It appears that ne’er-do-wells were able to post messages during live broadcasts, pretending to be a different user.
Details of the precise nature of the flaw are sketchy, but on June 29 the official Periscope Twitter feed posted to its 230,000+ followers that it was responding to the vulnerability with a patch:
We just patched a chat vulnerability that allows a malicious user to post messages appearing as another user in live broadcasts. This patch stops fake chats from being visible during live broadcasts. They will still appear in Replays till iOS/Andr/Web updates hit
But at the time of writing, iOS users are still at risk of seeing forged messages as the updated version of the app has still not passed review by the App Store.
No doubt that wouldn’t have been helped by it being a holiday weekend in the United States.
It appears that Periscope was able to patch the problem on live video streams fairly easily, but those users who were watching the videos later via the service’s Replays facility could still be exposed until their apps were updated.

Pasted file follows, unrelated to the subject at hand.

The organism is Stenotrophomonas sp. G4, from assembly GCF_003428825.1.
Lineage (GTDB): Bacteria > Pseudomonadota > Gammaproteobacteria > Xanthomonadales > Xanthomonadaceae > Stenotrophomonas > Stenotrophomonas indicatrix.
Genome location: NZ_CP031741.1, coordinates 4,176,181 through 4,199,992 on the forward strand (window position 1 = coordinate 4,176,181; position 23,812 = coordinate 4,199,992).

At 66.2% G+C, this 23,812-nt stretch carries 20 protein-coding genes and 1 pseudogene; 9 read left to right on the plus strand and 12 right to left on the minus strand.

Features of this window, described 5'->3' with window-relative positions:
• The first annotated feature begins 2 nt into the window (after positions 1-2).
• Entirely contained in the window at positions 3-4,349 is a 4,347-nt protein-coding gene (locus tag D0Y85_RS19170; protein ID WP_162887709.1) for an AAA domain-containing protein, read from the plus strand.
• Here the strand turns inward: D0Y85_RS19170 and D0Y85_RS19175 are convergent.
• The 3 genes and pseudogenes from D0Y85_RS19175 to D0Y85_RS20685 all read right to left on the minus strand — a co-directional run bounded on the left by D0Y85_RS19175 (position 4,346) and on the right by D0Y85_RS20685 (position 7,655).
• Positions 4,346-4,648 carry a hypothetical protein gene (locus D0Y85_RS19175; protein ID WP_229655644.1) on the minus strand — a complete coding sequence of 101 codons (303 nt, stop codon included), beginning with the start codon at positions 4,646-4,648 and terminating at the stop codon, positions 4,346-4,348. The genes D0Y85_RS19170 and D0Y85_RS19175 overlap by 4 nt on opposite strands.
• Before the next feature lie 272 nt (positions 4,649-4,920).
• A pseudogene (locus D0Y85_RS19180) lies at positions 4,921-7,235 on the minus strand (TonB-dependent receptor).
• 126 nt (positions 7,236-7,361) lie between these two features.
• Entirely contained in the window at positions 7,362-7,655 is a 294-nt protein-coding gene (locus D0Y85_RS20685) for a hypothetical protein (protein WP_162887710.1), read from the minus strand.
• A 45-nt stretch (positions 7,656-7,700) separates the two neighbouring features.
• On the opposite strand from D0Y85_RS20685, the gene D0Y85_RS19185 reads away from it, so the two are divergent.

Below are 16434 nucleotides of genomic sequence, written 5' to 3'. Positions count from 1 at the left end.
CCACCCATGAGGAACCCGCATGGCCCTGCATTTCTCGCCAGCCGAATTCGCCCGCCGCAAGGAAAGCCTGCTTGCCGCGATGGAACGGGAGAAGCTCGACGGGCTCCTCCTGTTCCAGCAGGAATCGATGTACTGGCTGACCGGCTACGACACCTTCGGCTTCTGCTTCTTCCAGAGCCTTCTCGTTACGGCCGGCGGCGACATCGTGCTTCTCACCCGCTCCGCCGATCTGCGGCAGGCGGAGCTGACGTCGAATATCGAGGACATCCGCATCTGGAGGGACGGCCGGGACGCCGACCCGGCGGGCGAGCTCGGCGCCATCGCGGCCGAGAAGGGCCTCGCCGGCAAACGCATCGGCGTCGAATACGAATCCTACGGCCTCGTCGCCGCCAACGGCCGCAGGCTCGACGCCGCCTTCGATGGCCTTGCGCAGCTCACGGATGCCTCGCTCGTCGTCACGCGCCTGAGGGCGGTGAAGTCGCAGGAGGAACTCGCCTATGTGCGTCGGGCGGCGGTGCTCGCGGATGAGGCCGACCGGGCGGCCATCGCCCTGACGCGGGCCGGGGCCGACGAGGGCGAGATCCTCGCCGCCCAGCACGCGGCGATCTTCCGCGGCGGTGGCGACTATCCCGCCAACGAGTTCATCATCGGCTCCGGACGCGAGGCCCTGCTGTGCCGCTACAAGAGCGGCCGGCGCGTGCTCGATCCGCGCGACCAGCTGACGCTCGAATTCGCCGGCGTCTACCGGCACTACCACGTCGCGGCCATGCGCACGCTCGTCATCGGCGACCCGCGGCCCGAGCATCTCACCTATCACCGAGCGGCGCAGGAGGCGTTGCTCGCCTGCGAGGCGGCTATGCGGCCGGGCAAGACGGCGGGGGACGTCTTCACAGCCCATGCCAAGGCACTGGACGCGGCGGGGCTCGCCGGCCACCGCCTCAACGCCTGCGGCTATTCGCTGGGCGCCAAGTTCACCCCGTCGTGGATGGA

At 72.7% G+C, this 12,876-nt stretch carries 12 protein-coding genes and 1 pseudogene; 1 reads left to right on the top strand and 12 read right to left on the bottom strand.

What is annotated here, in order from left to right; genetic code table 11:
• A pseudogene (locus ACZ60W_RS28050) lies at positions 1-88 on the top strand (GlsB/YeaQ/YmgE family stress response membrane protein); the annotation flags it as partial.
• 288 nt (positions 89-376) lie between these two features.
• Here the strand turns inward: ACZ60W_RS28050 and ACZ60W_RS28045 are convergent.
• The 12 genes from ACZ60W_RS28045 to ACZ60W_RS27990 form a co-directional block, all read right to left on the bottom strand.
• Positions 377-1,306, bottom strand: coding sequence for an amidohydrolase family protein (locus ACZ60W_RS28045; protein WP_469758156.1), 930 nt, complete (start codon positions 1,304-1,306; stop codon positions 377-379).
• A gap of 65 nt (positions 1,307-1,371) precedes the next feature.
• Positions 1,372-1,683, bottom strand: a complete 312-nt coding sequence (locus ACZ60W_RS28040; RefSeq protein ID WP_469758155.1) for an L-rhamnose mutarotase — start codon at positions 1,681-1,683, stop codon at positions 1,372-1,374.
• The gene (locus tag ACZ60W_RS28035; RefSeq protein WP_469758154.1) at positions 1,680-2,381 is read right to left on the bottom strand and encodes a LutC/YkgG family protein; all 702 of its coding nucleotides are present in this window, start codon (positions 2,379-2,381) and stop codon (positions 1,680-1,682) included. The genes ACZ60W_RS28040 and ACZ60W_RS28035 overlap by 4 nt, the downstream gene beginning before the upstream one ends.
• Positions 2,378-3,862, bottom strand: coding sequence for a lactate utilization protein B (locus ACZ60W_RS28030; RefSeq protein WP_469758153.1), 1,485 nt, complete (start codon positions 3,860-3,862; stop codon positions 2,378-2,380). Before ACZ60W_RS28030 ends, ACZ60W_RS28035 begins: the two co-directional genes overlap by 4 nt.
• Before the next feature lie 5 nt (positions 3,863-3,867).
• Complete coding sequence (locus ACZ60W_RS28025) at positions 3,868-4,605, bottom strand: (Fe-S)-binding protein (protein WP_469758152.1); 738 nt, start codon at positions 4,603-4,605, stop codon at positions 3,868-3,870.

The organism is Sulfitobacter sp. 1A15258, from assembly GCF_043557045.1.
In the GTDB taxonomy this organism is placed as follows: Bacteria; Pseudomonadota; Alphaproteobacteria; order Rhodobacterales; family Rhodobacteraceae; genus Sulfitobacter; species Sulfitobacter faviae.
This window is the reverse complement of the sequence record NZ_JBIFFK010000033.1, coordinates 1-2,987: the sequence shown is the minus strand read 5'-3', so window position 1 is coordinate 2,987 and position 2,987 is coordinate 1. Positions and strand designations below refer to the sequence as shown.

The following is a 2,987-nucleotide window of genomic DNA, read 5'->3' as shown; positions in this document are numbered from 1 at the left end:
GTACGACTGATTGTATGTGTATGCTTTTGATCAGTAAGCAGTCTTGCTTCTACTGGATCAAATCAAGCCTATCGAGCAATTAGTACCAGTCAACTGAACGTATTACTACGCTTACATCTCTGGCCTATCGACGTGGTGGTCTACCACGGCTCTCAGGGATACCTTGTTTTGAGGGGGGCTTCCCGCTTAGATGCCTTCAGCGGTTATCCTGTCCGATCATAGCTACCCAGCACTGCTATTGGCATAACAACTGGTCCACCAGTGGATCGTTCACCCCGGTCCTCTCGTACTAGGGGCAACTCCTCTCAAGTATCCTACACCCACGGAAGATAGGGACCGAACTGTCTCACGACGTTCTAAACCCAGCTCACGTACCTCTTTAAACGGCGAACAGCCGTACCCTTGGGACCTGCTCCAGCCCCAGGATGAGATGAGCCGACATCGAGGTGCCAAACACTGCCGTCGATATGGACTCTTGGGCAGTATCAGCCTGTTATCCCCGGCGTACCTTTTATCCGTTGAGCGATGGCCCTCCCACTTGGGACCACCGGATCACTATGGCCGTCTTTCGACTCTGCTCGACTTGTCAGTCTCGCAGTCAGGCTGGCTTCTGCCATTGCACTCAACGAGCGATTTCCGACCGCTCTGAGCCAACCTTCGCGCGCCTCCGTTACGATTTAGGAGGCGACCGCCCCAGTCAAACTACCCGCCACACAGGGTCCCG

From the sound of things, malicious users could have exploited the flaw to spread spammy messages or (worse still) point users to websites that could be designed to phish credentials or contain malicious exploit code designed to compromise their computer.
It’s easy to imagine how a forged high profile account, say belonging to a celebrity, could be exploited with malicious intent in this way.
This isn’t of course the first time that Periscope has suffered problems since its high profile launch nine weeks ago.
Just days after launch it demonstrated an embarrassing privacy hole that saw the titles of private live streaming videos made available for anyone to see. I’ve also spoken separately of my more fundamental privacy concerns with Periscope.
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